Have a hiker on your holiday list? Here are seven gifts sure to bring lasting joy — each under $30!
If they already use gaiters, they can probably use a new pair, because the trail is tough on them. If they don’t use gaiters already, they’ll thank you! Not just for winter, gaiters keep sticks, stones and pine needles out of boots, thus helping to prevent blisters and keeping socks clean. I’ve also found that fewer ticks seem to hitch rides on the relatively smooth surface of nylon gaiters vs beefy socks. Ragged Mountain makes two styles of gaiters in the USA: Uncoated (which are most breathable and a good choice for warm weather) and Coated (preferable for use in wet weather and/or snow).
Ragged Mountain Equipment
Uncoated gaiters – $15.75 Coated gaiters – $23.75
2. Warm Hat
Helly Hansen Brand Beanie – $22.00
Like gaiters, an all-purpose Beanie hat isn’t just for winter. I’ve been carrying a Helly Hansen Lifa hat in my pack for decades. The only time I don’t bring it is in midsummer, but in every other season it’s my go-to hat when I start chilling down on a mountain summit, for sleeping on cold nights or when I’m out for a winter jaunt.
3. Hiking Socks
SmartWool Medium Crew Hiking Socks – $18.95
I’ve tried dozens of different hiking socks over the years and I can’t knock SmartWool off the top of the mountain. They strike the perfect balance between toughness and comfort, something you appreciate if you are out for days on end. You can find them in a lot of stores, but I get ‘em from L.L. Bean because the shipping is free.
4. Endless Film Adventures
2017 Mountain & Adventure Film Festival Subscription – $29.99
Every avid hiker I’ve ever met has an ever expanding list of dream hikes. Exploring new trails is in our DNA. So is finding out about other people’s adventures. I recently discovered Film Festival Flix — it’s like rocket fuel for every adventurer! A $29.99 subscription will give them online access to the 2017 Mountain & Adventure Film Festival.
5. An adventure book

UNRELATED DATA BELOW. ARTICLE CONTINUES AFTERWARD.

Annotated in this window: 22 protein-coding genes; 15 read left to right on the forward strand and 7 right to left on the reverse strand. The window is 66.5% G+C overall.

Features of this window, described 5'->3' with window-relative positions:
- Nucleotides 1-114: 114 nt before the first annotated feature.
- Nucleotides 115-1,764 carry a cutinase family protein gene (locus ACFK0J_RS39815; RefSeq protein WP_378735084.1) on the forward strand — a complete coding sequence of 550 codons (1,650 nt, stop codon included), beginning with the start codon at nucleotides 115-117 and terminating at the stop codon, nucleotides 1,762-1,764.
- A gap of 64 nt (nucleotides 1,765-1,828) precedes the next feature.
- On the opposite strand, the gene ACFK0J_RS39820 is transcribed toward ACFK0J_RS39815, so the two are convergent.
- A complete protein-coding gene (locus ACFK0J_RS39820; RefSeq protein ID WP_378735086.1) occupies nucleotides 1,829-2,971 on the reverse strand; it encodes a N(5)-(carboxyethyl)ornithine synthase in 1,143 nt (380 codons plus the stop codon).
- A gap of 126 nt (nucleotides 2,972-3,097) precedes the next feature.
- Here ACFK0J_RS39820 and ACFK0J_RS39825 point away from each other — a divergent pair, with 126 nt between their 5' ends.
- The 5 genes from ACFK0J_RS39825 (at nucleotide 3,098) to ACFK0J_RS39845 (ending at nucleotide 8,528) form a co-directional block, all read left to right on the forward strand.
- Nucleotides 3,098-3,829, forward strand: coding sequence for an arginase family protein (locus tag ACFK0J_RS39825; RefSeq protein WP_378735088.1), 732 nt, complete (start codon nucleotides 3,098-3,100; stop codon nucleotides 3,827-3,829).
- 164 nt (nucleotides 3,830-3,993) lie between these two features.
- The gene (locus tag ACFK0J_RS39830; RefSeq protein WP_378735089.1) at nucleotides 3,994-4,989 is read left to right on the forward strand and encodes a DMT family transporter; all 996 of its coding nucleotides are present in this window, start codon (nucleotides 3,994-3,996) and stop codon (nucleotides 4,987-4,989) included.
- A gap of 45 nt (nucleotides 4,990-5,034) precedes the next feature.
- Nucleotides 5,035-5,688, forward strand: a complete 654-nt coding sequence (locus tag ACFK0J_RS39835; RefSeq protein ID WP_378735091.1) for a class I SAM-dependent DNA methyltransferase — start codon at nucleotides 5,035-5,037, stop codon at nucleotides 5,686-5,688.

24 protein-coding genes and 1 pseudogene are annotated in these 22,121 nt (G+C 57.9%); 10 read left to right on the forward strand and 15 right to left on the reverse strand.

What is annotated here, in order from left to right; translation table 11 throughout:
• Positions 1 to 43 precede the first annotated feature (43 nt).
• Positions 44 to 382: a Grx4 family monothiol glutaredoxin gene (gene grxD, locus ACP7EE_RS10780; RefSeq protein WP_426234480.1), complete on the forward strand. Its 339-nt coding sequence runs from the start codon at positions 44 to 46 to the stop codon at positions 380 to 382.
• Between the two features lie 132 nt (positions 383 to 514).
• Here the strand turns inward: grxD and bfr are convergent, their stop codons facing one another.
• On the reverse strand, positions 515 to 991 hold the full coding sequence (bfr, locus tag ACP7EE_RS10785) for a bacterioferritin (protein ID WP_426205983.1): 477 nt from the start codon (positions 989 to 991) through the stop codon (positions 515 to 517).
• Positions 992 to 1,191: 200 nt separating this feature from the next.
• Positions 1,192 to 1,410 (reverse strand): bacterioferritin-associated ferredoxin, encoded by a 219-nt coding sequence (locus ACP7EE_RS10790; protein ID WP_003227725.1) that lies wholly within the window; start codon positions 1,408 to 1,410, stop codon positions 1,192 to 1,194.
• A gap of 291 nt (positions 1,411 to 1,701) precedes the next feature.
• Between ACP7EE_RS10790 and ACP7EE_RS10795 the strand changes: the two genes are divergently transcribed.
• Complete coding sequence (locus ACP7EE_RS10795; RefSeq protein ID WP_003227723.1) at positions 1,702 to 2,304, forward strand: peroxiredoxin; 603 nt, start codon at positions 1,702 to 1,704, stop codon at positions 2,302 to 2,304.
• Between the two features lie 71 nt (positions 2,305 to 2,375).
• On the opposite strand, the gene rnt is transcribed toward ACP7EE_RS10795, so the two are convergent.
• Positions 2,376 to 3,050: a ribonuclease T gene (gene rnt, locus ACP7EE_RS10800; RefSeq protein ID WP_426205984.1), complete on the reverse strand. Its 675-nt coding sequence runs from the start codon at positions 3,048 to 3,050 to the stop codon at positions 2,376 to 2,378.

If reading a book is more their cup of tea than watching films, a few recent publications come to mind.
The Last Great Walk: The True Story of a 1909 Walk from New York to San Francisco, and Why it Matters Today by Wayne Curtis.
Between the Civil War and the early 1900s, long distance walking was a phenomenon in the U.S. and Europe. The best known walker was Edward Payson Weston. Wayne Curtis’s terrific book chronicles Weston’s 1909 walk from New York to San Francisco — a remarkable feat at any age, but when Weston did it, he was 70 years old!
Classic Hikes of North America: 25 Breathtaking Treks in the United States and Canada by Peter Potterfield.
Beautiful photos and dream machine inspiring descriptions of North America’s epic trails.
Appalachian Odyssey: A 28-year hike on America’s trail by Jeffrey H. Ryan.
Like a well prepared meal shared with friends, this three decade adventure is a fun read for people who have hiked the AT, people who want to or those who wonder what it’s like. (Disclaimer: I know the author.)
The All Time Greatest Adventure Story
Touching the Void: The True Story of One Man’s Miraculous Survival by Joe Simpson.
Hands down, the greatest survival tale I’ve ever read. You can’t put it down.
6. Softshell Gloves
Back Diamond Softshell Gloves – Retail $59.95
On sale now at backcountry.com – $26.98
I love mid-weight gloves. They really fit the bill for keeping you warm for active winter sports and provide more dexterity than heavier weight styles. These fleece lined gloves also have touchscreen friendly forefingers and thumbs, so you can take photos without taking your gloves off.
7. A donation to or membership with a trail organization
While the major trails get a lot of airplay, lesser known regional trails could often use every cent they can raise to keep guidebooks current and to maintain trails. Here are just a few organizations that would be grateful to receive a donation.
Midstate Trail Committee
Taconic Crest Trail
Finger Lakes Trail
Pine Mountain Trail
Benton MacKaye Trail
Mid State Trail (PA)
Standing Stone Trail
You had me until #3. Smart Wool are OK but Darn Tough rule. Super comfortable, super durable. Two pairs only for the John Muir Trail, one for day one for night, and not even a hot spot. And, made in Vermont, with a lifetime guarantee.
See you on the trail?
Always open to trying new gear. I’ll give ’em a shot! And yes, hope to see you out on the trails in 2017.
Jim – I took your advice. Great socks. I’m sold!
What about alpaca socks? Warmer and moisture wicking! Check out: Altera Socks
I will definitely check them out. Always on the search for new things to try!